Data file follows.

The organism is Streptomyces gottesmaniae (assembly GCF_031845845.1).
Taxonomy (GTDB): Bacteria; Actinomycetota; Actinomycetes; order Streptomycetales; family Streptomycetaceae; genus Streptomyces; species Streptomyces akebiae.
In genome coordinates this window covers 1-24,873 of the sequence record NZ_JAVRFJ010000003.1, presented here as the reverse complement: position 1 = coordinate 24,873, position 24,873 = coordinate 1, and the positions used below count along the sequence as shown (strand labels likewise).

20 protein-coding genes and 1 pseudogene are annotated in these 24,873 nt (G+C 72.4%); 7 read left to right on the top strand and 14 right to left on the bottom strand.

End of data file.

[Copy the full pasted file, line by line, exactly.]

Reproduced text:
The organism is Streptomyces gottesmaniae (assembly GCF_031845845.1).
Taxonomy (GTDB): Bacteria; Actinomycetota; Actinomycetes; order Streptomycetales; family Streptomycetaceae; genus Streptomyces; species Streptomyces akebiae.
In genome coordinates this window covers 1-24,873 of the sequence record NZ_JAVRFJ010000003.1, presented here as the reverse complement: position 1 = coordinate 24,873, position 24,873 = coordinate 1, and the positions used below count along the sequence as shown (strand labels likewise).

20 protein-coding genes and 1 pseudogene are annotated in these 24,873 nt (G+C 72.4%); 7 read left to right on the top strand and 14 right to left on the bottom strand.